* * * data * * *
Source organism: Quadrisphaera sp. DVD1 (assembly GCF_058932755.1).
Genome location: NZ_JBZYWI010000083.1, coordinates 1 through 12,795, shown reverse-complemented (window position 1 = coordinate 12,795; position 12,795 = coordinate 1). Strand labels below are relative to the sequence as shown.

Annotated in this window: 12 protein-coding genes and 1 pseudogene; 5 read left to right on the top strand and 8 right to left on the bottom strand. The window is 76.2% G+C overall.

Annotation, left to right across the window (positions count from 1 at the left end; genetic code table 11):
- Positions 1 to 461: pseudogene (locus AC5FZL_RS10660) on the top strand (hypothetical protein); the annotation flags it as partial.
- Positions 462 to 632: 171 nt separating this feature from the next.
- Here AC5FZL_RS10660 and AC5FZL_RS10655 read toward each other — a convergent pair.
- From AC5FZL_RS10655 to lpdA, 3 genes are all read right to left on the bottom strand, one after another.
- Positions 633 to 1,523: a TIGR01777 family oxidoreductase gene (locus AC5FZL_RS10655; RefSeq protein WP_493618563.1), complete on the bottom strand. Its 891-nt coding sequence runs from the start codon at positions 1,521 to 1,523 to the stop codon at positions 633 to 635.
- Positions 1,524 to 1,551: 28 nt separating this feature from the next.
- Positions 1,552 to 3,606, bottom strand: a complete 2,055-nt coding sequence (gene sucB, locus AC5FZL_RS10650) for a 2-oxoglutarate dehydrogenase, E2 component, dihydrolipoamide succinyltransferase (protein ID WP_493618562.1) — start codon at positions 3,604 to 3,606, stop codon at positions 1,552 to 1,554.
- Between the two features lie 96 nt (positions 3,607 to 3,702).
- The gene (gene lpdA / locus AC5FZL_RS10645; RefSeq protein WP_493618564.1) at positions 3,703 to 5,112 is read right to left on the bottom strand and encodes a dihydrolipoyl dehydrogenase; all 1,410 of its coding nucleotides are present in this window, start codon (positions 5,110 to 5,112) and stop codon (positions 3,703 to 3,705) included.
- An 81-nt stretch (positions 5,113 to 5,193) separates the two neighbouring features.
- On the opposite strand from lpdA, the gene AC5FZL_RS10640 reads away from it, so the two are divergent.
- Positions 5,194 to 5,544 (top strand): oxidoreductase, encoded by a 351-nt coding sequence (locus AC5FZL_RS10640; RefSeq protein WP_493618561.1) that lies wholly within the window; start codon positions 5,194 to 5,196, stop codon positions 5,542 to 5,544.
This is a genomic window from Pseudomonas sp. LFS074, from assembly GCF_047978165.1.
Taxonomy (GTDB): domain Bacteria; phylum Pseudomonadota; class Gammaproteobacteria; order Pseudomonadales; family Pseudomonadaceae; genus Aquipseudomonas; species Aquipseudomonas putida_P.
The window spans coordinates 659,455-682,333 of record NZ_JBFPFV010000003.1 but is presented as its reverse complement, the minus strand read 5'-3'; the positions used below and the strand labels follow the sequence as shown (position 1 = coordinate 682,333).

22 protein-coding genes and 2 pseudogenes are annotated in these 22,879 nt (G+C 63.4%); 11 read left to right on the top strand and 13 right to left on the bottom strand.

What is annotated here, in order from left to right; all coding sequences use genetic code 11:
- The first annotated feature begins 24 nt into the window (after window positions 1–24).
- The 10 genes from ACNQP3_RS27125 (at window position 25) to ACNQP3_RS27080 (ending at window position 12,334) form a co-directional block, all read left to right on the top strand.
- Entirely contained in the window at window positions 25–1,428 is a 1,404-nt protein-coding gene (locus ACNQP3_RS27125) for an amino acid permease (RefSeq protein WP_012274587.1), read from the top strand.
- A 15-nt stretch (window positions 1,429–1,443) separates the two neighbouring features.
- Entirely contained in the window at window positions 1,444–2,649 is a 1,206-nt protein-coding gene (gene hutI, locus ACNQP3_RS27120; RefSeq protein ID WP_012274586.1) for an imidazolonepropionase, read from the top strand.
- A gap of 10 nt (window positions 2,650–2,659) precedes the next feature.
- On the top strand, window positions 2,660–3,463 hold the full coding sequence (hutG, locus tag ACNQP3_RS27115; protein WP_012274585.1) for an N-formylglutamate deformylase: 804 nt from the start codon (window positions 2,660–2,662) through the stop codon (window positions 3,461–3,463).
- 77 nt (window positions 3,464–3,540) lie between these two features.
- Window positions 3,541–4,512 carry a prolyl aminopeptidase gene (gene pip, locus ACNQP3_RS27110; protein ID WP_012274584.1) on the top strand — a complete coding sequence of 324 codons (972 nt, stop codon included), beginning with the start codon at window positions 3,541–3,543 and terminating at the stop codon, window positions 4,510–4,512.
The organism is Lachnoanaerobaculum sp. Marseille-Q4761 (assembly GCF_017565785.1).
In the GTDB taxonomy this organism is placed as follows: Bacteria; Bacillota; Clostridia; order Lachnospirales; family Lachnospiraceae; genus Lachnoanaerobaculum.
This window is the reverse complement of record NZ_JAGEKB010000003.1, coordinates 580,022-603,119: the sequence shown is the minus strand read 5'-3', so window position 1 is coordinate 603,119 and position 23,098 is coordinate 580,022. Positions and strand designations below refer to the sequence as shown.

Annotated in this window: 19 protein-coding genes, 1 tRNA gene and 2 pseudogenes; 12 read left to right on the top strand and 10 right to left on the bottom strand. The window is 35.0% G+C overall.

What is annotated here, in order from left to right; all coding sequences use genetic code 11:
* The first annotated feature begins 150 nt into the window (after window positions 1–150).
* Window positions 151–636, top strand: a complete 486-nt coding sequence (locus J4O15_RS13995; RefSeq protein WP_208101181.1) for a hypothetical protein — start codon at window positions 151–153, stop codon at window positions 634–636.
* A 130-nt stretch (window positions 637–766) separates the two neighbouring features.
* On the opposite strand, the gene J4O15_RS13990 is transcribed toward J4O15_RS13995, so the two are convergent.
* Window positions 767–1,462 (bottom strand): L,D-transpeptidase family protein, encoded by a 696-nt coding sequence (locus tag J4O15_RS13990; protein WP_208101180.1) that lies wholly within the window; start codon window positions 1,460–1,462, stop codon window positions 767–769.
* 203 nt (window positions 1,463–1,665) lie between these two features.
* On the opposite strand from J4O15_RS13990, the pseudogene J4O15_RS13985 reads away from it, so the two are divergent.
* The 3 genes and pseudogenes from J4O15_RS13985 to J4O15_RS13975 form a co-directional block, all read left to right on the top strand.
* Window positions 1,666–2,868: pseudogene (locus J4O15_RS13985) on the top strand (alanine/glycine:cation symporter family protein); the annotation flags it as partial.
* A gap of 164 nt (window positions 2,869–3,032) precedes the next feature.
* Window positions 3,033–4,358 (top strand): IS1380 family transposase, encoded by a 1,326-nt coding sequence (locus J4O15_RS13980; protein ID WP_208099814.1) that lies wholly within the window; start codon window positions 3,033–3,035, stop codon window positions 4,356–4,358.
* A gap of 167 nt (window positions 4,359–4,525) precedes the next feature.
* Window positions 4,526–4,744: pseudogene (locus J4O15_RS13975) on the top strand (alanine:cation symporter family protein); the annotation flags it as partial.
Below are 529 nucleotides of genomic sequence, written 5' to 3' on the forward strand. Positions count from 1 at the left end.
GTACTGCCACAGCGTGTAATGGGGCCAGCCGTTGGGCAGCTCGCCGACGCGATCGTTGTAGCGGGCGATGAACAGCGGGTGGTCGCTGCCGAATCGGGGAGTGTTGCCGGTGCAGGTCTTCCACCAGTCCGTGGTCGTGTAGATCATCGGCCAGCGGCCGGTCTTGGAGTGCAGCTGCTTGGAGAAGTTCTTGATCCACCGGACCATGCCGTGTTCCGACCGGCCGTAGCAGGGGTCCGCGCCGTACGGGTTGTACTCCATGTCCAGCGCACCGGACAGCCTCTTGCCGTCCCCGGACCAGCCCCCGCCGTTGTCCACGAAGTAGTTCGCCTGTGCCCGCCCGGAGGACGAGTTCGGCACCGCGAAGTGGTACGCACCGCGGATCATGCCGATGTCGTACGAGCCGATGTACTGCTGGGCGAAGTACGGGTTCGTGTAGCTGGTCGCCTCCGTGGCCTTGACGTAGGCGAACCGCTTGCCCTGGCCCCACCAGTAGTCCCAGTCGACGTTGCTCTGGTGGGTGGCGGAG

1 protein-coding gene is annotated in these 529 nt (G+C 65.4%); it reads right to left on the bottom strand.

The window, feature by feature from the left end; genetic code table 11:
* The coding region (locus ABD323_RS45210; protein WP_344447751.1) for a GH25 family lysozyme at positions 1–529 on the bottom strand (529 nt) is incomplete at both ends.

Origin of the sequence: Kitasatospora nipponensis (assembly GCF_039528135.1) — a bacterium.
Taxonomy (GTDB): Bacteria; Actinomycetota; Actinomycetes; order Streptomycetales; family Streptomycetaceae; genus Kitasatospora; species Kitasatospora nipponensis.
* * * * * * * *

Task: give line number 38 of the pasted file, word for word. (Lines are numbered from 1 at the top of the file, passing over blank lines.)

* A 130-nt stretch (window positions 637–766) separates the two neighbouring features.